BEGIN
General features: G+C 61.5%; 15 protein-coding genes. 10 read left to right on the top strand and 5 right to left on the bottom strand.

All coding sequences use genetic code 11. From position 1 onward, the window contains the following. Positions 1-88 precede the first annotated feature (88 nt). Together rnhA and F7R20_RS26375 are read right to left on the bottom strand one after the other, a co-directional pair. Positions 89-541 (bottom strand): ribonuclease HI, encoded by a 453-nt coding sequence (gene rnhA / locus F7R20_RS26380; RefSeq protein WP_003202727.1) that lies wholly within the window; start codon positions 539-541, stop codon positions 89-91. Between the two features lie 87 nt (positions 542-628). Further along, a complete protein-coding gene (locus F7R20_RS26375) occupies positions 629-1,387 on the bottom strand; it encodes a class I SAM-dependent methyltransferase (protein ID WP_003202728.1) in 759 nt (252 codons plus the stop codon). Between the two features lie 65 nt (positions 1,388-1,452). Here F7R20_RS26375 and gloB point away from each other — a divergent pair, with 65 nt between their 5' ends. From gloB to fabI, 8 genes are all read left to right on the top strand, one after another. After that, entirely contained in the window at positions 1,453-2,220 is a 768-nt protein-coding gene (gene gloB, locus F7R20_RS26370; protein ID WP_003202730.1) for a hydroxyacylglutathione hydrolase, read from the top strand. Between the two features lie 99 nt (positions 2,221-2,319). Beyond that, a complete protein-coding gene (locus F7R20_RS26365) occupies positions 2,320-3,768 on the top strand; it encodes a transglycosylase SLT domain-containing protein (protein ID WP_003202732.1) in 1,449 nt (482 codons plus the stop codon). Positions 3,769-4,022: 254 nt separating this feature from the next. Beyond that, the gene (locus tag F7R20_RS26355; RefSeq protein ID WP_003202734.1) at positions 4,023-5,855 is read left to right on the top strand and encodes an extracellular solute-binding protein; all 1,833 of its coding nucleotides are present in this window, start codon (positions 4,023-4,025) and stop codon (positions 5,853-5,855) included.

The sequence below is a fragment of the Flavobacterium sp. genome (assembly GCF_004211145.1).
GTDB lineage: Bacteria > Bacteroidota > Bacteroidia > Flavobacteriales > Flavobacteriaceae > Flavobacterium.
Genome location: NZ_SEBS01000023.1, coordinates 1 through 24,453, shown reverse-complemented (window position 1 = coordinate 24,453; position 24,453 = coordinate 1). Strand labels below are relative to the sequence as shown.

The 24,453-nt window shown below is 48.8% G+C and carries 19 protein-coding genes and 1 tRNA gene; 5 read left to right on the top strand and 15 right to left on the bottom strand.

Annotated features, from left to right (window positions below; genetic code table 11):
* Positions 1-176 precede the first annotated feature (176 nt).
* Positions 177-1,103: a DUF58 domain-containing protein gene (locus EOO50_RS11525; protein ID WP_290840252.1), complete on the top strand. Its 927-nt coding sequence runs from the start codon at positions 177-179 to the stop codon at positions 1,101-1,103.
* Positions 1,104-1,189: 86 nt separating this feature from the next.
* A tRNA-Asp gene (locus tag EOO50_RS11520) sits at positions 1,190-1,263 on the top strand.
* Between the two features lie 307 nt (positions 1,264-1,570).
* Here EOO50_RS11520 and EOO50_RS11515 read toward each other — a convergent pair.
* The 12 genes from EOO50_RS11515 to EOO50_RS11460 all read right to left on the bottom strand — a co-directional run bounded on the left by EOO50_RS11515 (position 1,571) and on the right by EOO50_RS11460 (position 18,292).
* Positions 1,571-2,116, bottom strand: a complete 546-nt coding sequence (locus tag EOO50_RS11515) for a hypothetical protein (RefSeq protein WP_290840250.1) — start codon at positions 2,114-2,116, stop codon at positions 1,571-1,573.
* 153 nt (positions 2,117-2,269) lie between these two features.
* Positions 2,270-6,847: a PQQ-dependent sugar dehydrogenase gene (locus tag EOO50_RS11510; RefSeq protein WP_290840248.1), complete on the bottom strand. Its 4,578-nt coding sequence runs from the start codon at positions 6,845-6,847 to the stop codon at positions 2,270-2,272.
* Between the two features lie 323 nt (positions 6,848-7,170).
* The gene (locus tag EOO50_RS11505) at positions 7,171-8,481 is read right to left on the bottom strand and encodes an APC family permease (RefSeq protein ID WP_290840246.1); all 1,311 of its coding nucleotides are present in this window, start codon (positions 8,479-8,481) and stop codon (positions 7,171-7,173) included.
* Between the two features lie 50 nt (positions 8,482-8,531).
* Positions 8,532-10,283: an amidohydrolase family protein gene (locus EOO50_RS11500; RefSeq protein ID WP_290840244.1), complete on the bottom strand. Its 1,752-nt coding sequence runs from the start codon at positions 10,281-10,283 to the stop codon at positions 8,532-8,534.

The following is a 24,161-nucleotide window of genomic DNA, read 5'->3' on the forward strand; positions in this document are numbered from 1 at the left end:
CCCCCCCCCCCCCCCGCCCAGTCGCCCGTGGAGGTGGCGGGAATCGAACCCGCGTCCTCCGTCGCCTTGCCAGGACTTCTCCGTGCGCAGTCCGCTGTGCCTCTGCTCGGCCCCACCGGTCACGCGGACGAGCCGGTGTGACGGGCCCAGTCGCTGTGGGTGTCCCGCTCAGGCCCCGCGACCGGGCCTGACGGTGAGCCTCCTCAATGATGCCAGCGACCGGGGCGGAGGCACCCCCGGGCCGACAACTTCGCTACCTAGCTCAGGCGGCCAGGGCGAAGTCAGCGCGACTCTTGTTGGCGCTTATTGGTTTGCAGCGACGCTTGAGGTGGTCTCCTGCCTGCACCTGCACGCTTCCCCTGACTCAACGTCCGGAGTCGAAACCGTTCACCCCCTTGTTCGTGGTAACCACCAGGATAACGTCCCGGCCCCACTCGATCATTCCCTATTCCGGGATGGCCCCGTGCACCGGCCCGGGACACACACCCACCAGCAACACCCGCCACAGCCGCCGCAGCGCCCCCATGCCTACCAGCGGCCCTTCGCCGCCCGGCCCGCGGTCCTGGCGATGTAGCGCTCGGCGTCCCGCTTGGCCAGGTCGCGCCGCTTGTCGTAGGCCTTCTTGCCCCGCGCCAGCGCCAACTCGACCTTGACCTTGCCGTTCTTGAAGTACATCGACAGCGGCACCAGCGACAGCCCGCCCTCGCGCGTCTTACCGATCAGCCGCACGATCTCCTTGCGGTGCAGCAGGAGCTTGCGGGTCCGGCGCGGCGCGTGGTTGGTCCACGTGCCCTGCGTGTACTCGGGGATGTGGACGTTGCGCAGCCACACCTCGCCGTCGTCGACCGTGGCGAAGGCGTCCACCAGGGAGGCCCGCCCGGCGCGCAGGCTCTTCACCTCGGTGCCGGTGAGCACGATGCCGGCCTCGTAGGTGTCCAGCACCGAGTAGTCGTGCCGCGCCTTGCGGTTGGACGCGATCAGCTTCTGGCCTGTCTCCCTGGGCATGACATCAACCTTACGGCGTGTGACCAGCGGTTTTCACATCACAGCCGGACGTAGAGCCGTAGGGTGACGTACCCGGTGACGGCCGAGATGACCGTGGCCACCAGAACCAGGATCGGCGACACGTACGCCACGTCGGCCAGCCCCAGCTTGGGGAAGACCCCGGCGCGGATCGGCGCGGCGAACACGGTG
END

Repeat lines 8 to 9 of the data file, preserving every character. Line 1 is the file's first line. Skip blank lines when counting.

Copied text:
* Positions 1-176 precede the first annotated feature (176 nt).
* Positions 177-1,103: a DUF58 domain-containing protein gene (locus EOO50_RS11525; protein ID WP_290840252.1), complete on the top strand. Its 927-nt coding sequence runs from the start codon at positions 177-179 to the stop codon at positions 1,101-1,103.